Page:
Roberto Clemente: Career Retrospective | Yardbarker (www.yardbarker.com)

Typically, when we write career retrospectives, usually we are talking about living legends and can talk about their post-career lives. They turn to television or coaching and make Hall of Fame speeches. Unfortunately, none of that was possible for

. His incredible career, and life, were cut short tragically. And yet, even in death his impact – both on and off the field – is still being felt. Let’s take a look back at everything Clemente managed to achieve before he was taken away from us far too soon.

 

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Clemente begins his career in Puerto Rico

Clemente begins his career in Puerto Rico

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Clemente was born in Carolina, Puerto Rico, the youngest of seven children. He began playing baseball in high school, and when he was 18 Clemente became a professional when he signed to play with Cangrejeros de Santurce, where he was a bench player.

 

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Clemente is signed…by the Dodgers franchise

Clemente is signed…by the Dodgers franchise

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Clemente may be viewed as the quintessential Pittsburgh Pirate, but that’s not where his career on the mainland began. While he was playing pro ball down in Puerto Rico, he drew the attention of the Brooklyn Dodgers. They signed him to a contract for their Triple-A affiliate the Montreal Royals, thus beginning Clemente’s minor league career.

 

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Beginnings in Montreal

Beginnings in Montreal

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Roberto moved to Montreal in 1954 to begin playing for the Royals. There were some issues adjusting, naturally, especially given the language barrier. Fortunately, he had some bilingual teammates to help him. Despite his promise as a player, Clemente actually didn’t play a ton in his time with the Royals.

 

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The Pirates draft Clemente first overall

The Pirates draft Clemente first overall

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Baseball was different for the ‘50s. Though the Dodgers had signed Clemente to a minor league contract, he was not bound to the franchise. He played for the Royals, which made him eligible for the MLB Draft. The Pirates had been scouting Clemente’s teammate pitcher Joe Black when pitching coach Clyde Sukeforth noticed Clemente. Sukeforth says he told Montreal Macon manager that day to take care of Clemente, because the Pirates were going to take him first overall. Indeed, Sukeforth and Pittsburgh were true to their word in 1954.

 

Early struggles

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Clemente joined the Pirates for the 1955 season, but it was not the easiest transition. For starters, he missed time with injury stemming from a car accident in Puerto Rico. Second, Clemente had to deal with being not only Caribbean but of black ancestry, and Jackie Robinson had only debuted seven years earlier. In his first season, Clemente batted .255 and had a sub-.300 on-base percentage.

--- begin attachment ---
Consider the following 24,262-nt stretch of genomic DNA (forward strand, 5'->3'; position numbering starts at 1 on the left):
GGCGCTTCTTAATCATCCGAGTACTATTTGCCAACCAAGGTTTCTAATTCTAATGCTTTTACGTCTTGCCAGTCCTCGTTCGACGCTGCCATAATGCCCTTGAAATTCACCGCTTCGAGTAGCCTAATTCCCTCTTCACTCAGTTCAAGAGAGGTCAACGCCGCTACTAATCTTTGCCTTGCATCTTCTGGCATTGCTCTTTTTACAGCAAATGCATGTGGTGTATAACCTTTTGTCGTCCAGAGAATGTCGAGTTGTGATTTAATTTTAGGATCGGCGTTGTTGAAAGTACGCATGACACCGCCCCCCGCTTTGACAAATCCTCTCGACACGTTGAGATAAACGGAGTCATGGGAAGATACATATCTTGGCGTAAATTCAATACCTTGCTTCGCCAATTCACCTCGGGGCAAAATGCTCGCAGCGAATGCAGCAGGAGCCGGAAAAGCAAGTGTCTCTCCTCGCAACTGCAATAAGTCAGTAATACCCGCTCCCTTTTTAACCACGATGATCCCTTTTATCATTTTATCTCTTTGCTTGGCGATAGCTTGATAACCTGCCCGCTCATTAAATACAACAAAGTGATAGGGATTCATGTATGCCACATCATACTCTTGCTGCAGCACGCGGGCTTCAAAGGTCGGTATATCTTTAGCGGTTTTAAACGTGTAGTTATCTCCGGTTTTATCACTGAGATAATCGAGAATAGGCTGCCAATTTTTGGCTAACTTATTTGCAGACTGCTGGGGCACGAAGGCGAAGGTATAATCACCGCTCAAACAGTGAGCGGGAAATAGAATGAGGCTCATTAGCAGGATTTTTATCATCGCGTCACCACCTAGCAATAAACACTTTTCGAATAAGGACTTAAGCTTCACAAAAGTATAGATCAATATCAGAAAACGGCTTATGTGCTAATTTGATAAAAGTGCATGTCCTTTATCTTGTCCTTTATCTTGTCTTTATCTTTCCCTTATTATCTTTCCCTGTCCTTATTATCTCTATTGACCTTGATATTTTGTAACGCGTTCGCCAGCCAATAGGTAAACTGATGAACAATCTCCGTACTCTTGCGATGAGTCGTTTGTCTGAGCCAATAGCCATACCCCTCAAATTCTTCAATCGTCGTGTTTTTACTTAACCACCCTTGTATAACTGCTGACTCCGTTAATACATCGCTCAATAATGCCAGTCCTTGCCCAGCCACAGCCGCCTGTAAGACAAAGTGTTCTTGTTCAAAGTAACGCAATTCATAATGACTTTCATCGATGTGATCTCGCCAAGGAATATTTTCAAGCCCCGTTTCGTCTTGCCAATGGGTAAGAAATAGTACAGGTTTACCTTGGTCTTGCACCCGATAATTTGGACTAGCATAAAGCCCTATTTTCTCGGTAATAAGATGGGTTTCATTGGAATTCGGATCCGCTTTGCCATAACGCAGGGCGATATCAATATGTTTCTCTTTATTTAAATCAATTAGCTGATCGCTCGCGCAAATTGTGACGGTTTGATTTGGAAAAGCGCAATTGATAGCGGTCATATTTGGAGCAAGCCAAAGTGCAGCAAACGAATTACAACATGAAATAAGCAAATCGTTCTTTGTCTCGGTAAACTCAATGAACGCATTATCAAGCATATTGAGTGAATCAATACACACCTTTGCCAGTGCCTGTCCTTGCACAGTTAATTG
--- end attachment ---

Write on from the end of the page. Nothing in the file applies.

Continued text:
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A historical moment

A historical moment

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The 1956 season went a bit better for Clemente. Not only did he hit .311, but he was also responsible for what is the only documented inside-the-park walk-off grand slam in MLB history. It would still be until 1958 until the Pirates had a winning season, though.

 

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Clemente is an All-Star, and the Pirates are champs

Clemente is an All-Star, and the Pirates are champs

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By 1960, the Pirates were turning things around, and Clemente was a big reason why. He made the first of his 15 All-Star Games, and Pittsburgh won 95 games to take the National League pennant. The Pirates beat the Yankees in the World Series, giving Clemente his first championship.

 

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Roberto wins his first Gold Glove and batting title

Roberto wins his first Gold Glove and batting title

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The next season wasn’t quite as good for the Pirates, but it was a great season personally for Clemente. He won his first batting title by hitting .351, and on top of that he also won his first of a whopping 12 Gold Gloves.

 

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Two more batting titles

Two more batting titles

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Hitting for average was perhaps Clemente’s greatest strength as a player (while he was defensively a strong player, advanced defensive stats aren’t quite as kind to him as the narratives of the time were). In 1964 and 1965 he won back-to-back batting titles in the National League.

 

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Clemente wins NL MVP

Clemente wins NL MVP

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In 1966, Clemente put up the kind of counting stats that voters loved, including 29 homers and 119 RBI. He also slashed .317/.360/.536 while playing excellent defense in Pittsburgh’s outfield. Clemente won the National League MVP for his efforts, beating out Hank Aaron’s 44 homers and Sandy Koufax winning the pitching triple crown.

 

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Roberto has his best season at the plate